Energy Transition

The electricity required for a single Bitcoin trade could power a house for a whole month

A Bitcoin (virtual currency) coin is seen in an illustration picture taken at La Maison du Bitcoin in Paris, France, June 23, 2017. REUTERS/Benoit Tessier/Illustration - RC14EAB5E9F0

This week, bitcoin saw its value increase by almost $1,500 per coin. Image: REUTERS/Benoit Tessier

Will Martin
Markets Reporter, Business Insider UK
Share:
Our Impact
What's the World Economic Forum doing to accelerate action on Energy Transition?
The Big Picture
Explore and monitor how The Digital Economy is affecting economies, industries and global issues
A hand holding a looking glass by a lake
Crowdsource Innovation
Get involved with our crowdsourced digital platform to deliver impact at scale
Stay up to date:

The Digital Economy

London — Bitcoin transactions use so much energy that the electricity used for a single trade could power a home for almost a whole month, according to a paper from Dutch bank ING.

Bitcoin trades use a lot of electricity as a means to make verifying trades expensive, therefore making fraudulent transactions costly and deterring those who would seek to misuse the currency.

"By making sure that verifying transactions is a costly business, the integrity of the network can be preserved as long as benevolent nodes control a majority of computing power," wrote ING senior economist Teunis Brosens.

"Together, they will dominate the verification (mining) process. To make the verification (mining) costly, the verification algorithm requires a lot of processing power and thus electricity."

Comparing the amount of energy used for a bitcoin transaction to running his home in the Netherlands, Brosens says: "This number needs some context. 200kWh is enough to run over 200 washing cycles. In fact, it's enough to run my entire home over four weeks, which consumes about 45 kWh per week costing €39 of electricity (at current Dutch consumer prices)."

Not only does Bitcoin use a vast amount of electricity to complete transactions, it uses an almost exponentially larger amount than more traditional forms of electronic payment.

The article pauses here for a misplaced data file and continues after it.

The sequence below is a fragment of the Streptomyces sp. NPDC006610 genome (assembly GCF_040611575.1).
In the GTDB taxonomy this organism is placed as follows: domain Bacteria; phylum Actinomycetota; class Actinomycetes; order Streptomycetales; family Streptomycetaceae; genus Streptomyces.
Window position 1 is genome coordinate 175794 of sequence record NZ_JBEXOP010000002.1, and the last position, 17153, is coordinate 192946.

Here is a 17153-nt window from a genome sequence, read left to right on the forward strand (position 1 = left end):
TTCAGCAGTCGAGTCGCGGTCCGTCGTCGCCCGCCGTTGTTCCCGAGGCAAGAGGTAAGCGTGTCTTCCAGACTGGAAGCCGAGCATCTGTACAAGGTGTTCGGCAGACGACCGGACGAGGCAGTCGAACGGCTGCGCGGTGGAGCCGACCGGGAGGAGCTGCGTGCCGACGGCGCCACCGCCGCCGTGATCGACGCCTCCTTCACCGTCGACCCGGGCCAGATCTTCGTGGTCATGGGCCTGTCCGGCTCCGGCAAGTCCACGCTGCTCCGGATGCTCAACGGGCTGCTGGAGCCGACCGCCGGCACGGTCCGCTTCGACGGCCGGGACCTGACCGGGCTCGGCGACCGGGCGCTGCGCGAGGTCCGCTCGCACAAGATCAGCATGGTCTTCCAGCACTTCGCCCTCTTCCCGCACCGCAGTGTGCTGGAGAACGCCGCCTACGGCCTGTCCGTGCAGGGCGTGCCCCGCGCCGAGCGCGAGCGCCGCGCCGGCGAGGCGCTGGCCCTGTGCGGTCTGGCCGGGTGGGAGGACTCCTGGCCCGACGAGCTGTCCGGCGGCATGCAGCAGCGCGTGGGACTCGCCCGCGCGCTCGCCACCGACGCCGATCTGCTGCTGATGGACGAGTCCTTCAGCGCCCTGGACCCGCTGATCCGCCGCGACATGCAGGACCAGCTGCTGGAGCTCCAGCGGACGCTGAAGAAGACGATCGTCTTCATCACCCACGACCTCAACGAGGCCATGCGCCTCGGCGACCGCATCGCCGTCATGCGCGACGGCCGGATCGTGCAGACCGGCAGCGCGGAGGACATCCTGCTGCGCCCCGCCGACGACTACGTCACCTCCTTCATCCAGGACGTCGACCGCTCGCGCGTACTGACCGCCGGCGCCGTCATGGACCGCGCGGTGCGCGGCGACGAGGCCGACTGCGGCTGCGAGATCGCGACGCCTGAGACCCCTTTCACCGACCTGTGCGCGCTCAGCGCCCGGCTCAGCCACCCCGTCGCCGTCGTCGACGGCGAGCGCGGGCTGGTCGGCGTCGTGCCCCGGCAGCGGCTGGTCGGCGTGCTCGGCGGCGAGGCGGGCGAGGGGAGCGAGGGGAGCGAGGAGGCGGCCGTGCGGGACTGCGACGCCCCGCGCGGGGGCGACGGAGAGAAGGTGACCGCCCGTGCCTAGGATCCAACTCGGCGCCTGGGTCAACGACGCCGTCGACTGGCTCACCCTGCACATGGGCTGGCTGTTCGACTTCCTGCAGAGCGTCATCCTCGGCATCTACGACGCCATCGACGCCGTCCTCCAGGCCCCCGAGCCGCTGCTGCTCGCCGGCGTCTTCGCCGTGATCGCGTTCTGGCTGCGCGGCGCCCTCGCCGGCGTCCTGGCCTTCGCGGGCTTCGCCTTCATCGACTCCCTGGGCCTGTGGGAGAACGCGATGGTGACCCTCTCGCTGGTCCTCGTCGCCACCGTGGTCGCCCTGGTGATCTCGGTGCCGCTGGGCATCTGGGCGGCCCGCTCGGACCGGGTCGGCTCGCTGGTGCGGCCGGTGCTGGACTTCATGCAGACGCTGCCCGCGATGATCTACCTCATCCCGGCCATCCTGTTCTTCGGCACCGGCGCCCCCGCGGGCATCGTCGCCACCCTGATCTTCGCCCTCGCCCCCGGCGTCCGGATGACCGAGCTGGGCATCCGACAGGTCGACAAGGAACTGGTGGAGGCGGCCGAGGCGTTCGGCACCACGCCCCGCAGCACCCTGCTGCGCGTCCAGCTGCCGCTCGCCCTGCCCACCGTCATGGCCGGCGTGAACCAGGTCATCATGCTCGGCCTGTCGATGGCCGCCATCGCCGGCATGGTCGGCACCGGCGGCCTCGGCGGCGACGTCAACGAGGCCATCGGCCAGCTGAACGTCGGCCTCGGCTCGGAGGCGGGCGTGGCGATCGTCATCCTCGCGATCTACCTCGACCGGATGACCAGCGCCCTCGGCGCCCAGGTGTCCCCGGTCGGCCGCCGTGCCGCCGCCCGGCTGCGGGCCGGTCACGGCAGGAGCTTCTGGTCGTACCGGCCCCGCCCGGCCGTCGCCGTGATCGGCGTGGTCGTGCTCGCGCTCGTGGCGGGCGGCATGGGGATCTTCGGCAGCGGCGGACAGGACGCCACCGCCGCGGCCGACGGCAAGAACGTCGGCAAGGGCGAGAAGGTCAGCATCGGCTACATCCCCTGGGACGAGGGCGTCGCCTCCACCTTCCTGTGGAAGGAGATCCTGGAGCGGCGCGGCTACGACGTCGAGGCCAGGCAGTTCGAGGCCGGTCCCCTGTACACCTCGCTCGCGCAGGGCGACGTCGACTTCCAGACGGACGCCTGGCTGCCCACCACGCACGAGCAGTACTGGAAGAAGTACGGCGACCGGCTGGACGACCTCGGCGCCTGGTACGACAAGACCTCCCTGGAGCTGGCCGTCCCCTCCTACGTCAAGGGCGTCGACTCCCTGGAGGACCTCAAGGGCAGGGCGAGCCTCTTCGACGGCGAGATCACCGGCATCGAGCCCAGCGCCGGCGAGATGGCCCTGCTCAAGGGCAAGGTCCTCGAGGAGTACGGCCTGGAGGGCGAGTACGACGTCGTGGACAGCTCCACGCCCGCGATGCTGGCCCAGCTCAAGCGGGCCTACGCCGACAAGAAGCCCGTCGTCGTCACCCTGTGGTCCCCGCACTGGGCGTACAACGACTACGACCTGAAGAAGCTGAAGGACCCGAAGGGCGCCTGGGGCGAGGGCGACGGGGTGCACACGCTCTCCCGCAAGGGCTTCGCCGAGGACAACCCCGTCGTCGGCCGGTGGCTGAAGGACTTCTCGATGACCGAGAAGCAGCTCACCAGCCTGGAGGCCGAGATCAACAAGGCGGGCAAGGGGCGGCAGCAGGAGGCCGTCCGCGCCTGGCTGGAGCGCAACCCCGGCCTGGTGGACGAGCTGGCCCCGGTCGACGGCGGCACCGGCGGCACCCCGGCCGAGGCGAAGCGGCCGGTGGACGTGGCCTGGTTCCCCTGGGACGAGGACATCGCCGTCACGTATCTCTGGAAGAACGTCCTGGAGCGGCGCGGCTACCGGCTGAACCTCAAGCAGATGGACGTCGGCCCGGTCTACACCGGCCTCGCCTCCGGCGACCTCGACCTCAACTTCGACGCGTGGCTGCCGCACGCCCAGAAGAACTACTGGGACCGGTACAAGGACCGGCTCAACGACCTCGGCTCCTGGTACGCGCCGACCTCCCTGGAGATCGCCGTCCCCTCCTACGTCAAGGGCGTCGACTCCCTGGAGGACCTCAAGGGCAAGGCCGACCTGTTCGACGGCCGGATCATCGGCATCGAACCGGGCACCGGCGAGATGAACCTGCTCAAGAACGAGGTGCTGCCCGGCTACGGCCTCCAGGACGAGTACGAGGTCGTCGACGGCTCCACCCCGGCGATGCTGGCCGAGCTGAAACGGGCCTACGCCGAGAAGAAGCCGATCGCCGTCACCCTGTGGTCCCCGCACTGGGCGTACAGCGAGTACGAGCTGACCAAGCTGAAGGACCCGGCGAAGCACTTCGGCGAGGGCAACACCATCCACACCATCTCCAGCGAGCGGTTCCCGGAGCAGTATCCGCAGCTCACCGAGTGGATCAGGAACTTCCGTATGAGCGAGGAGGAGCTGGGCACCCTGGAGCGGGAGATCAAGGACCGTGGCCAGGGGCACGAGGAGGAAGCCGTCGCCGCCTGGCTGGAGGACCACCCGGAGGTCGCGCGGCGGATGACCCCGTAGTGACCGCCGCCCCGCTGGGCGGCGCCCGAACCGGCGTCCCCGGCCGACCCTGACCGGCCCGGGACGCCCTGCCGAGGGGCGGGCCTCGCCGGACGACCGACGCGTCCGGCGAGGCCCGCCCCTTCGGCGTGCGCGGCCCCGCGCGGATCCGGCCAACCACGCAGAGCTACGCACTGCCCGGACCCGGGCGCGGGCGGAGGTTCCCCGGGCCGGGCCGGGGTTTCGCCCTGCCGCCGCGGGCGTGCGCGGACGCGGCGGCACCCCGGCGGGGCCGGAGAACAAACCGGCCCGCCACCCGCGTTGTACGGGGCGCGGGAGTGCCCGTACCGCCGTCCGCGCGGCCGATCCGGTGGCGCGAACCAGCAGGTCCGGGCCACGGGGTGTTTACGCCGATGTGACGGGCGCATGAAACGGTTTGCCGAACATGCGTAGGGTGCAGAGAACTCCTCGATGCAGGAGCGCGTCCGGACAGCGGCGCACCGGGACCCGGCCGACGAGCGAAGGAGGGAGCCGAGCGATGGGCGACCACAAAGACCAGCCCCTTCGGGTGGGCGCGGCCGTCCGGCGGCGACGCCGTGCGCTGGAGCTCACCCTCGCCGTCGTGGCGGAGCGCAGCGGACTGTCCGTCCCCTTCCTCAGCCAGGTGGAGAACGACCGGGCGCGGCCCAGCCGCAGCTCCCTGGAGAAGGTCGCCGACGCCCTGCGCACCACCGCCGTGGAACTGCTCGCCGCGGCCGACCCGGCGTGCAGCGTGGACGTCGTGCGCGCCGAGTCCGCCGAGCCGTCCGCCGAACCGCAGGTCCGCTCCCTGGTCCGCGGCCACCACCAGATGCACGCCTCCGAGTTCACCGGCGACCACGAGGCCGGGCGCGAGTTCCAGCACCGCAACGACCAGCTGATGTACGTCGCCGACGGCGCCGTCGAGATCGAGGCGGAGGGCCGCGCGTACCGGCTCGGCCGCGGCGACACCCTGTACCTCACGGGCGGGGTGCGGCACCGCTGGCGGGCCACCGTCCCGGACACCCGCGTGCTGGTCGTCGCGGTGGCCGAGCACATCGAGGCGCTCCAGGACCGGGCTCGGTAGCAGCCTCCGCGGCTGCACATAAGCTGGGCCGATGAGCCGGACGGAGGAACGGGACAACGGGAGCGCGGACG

"Bitcoin's energy costs stand in stark contrast to payment systems that have the luxury of working with trusted counterparties. E.g. Visa takes about 0.01kWh (10Wh) per transaction which is 20000 times less energy," Brosens notes, pointing to the chart below:

Image: ING

This week, bitcoin saw its value increase by almost $1,500 per coin with a rally that coincides with renewed interest in the currency from investment banks. The Wall Street Journal last week reported that Goldman Sachs was looking at setting up a bitcoin trading operation, and Morgan Stanley CEO James Gorman said recently that the cryptocurrency was "certainly more than just a fad."

Also this week, a team of analysts led by Gautam Chhugani and Gaurav Jangale from the research house Bernstein said that bitcoin was still just a "censorship-resistant asset class," out of the reach of state control and yet to form a part of the system of settlement and credit that defines money.

"Fiat money is still the final form of settlement — governments still collect taxes in fiat money and salaries are still paid in fiat money," the team said in a note to clients on Wednesday.

Loading...
Don't miss any update on this topic

Create a free account and access your personalized content collection with our latest publications and analyses.

Sign up for free

License and Republishing

World Economic Forum articles may be republished in accordance with the Creative Commons Attribution-NonCommercial-NoDerivatives 4.0 International Public License, and in accordance with our Terms of Use.

The views expressed in this article are those of the author alone and not the World Economic Forum.

Related topics:
Energy TransitionNature and Biodiversity
Share:
World Economic Forum logo
Global Agenda

The Agenda Weekly

A weekly update of the most important issues driving the global agenda

Subscribe today

You can unsubscribe at any time using the link in our emails. For more details, review our privacy policy.

What to expect at the Special Meeting on Global Cooperation, Growth and Energy for Development

Spencer Feingold and Gayle Markovitz

April 19, 2024

About Us

Events

Media

Partners & Members

  • Join Us

Language Editions

Privacy Policy & Terms of Service

© 2024 World Economic Forum